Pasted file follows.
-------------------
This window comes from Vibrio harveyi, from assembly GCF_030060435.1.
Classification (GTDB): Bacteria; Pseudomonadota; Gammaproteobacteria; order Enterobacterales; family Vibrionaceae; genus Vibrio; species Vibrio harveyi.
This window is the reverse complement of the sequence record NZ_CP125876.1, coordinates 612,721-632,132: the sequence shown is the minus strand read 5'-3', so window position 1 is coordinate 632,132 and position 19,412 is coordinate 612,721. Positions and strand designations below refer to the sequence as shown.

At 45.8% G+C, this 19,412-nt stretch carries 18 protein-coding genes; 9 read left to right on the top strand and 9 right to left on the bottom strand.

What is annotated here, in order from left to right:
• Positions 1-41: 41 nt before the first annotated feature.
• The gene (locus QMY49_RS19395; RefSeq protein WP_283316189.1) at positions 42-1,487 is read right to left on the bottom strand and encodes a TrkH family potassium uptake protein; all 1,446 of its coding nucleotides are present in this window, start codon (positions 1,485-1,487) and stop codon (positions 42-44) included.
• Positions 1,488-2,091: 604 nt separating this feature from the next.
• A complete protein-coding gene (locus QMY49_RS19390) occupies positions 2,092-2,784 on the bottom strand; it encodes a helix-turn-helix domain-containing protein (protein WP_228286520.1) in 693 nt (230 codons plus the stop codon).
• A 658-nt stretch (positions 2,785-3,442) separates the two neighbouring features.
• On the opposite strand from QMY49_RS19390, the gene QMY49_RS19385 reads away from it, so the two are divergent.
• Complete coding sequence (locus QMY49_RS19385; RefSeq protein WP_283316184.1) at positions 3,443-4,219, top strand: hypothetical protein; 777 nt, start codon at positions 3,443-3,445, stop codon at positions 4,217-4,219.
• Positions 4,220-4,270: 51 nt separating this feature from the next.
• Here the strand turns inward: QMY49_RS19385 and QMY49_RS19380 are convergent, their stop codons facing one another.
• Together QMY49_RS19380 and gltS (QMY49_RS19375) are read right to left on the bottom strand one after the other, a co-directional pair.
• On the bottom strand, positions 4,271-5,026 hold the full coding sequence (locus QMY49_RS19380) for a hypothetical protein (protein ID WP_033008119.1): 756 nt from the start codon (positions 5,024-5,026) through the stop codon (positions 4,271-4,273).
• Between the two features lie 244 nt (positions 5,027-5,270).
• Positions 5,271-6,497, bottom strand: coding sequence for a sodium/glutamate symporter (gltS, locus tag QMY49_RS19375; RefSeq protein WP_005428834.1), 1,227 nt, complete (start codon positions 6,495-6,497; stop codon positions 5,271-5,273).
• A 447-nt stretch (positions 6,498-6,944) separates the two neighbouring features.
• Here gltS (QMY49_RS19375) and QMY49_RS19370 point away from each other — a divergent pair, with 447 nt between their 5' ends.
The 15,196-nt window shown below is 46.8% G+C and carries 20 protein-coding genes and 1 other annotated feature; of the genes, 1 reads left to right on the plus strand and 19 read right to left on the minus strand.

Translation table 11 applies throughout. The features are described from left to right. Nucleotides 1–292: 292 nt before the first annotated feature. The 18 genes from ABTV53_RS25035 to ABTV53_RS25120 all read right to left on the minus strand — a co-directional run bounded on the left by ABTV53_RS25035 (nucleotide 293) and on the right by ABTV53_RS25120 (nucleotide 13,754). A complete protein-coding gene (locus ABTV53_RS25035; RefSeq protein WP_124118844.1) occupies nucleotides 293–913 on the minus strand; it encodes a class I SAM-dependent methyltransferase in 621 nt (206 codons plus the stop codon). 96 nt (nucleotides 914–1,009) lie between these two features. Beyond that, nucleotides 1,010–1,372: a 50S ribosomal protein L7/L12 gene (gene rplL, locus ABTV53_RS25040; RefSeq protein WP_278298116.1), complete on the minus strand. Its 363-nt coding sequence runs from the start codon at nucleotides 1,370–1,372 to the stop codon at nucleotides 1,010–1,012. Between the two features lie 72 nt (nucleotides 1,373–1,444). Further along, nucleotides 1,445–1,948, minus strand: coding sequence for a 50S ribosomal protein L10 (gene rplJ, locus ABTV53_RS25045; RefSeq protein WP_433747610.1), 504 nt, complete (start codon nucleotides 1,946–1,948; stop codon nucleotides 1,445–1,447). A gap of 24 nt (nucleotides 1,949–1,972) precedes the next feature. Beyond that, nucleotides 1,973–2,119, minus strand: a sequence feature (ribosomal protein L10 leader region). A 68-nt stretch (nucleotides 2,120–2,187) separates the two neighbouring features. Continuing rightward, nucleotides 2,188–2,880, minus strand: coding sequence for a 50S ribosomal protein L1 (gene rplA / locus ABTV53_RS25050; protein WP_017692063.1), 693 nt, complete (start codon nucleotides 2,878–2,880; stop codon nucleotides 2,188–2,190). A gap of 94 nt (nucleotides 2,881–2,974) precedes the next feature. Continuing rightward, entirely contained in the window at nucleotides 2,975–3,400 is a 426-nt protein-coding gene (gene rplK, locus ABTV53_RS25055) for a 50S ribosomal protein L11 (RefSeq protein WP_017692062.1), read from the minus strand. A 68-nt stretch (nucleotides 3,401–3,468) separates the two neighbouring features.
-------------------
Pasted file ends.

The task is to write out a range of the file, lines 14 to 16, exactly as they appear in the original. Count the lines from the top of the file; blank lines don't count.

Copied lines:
• Here the strand turns inward: QMY49_RS19385 and QMY49_RS19380 are convergent, their stop codons facing one another.
• Together QMY49_RS19380 and gltS (QMY49_RS19375) are read right to left on the bottom strand one after the other, a co-directional pair.
• On the bottom strand, positions 4,271-5,026 hold the full coding sequence (locus QMY49_RS19380) for a hypothetical protein (protein ID WP_033008119.1): 756 nt from the start codon (positions 5,024-5,026) through the stop codon (positions 4,271-4,273).